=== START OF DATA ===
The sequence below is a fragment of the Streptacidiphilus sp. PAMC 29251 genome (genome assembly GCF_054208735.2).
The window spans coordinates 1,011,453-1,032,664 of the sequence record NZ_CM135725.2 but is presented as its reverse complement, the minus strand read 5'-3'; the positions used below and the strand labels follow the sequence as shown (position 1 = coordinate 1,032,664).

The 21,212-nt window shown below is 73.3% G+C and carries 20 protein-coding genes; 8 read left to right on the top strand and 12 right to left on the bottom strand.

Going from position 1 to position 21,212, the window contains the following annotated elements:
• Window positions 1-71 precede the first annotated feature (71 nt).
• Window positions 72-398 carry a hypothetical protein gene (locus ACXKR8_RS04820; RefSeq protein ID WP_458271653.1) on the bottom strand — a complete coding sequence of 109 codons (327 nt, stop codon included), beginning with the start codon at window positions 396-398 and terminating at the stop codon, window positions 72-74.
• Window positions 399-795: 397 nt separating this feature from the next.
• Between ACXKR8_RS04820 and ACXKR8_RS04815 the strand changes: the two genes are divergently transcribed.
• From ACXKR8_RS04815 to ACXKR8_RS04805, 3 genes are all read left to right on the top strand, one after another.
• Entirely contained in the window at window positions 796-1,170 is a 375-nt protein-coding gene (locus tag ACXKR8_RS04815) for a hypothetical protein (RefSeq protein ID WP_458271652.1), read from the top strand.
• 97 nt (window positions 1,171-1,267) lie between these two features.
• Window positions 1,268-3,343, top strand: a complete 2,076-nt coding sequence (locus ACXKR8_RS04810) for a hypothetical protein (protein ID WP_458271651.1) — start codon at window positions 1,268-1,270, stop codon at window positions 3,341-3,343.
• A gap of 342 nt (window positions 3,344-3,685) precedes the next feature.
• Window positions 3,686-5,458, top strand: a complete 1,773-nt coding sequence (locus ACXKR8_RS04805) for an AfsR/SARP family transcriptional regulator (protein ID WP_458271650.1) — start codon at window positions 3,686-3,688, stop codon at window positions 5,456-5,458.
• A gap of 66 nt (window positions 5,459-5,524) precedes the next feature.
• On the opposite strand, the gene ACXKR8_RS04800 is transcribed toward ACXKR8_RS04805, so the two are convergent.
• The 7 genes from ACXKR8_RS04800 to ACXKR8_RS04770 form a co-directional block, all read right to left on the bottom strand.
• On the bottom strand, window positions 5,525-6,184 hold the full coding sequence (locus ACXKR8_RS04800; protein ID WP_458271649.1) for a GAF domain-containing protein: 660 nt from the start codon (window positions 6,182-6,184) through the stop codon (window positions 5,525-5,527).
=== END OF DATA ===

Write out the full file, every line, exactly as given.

The sequence below is a fragment of the Streptacidiphilus sp. PAMC 29251 genome (genome assembly GCF_054208735.2).
The window spans coordinates 1,011,453-1,032,664 of the sequence record NZ_CM135725.2 but is presented as its reverse complement, the minus strand read 5'-3'; the positions used below and the strand labels follow the sequence as shown (position 1 = coordinate 1,032,664).

The 21,212-nt window shown below is 73.3% G+C and carries 20 protein-coding genes; 8 read left to right on the top strand and 12 right to left on the bottom strand.

Going from position 1 to position 21,212, the window contains the following annotated elements:
• Window positions 1-71 precede the first annotated feature (71 nt).
• Window positions 72-398 carry a hypothetical protein gene (locus ACXKR8_RS04820; RefSeq protein ID WP_458271653.1) on the bottom strand — a complete coding sequence of 109 codons (327 nt, stop codon included), beginning with the start codon at window positions 396-398 and terminating at the stop codon, window positions 72-74.
• Window positions 399-795: 397 nt separating this feature from the next.
• Between ACXKR8_RS04820 and ACXKR8_RS04815 the strand changes: the two genes are divergently transcribed.
• From ACXKR8_RS04815 to ACXKR8_RS04805, 3 genes are all read left to right on the top strand, one after another.
• Entirely contained in the window at window positions 796-1,170 is a 375-nt protein-coding gene (locus tag ACXKR8_RS04815) for a hypothetical protein (RefSeq protein ID WP_458271652.1), read from the top strand.
• 97 nt (window positions 1,171-1,267) lie between these two features.
• Window positions 1,268-3,343, top strand: a complete 2,076-nt coding sequence (locus ACXKR8_RS04810) for a hypothetical protein (protein ID WP_458271651.1) — start codon at window positions 1,268-1,270, stop codon at window positions 3,341-3,343.
• A gap of 342 nt (window positions 3,344-3,685) precedes the next feature.
• Window positions 3,686-5,458, top strand: a complete 1,773-nt coding sequence (locus ACXKR8_RS04805) for an AfsR/SARP family transcriptional regulator (protein ID WP_458271650.1) — start codon at window positions 3,686-3,688, stop codon at window positions 5,456-5,458.
• A gap of 66 nt (window positions 5,459-5,524) precedes the next feature.
• On the opposite strand, the gene ACXKR8_RS04800 is transcribed toward ACXKR8_RS04805, so the two are convergent.
• The 7 genes from ACXKR8_RS04800 to ACXKR8_RS04770 form a co-directional block, all read right to left on the bottom strand.
• On the bottom strand, window positions 5,525-6,184 hold the full coding sequence (locus ACXKR8_RS04800; protein ID WP_458271649.1) for a GAF domain-containing protein: 660 nt from the start codon (window positions 6,182-6,184) through the stop codon (window positions 5,525-5,527).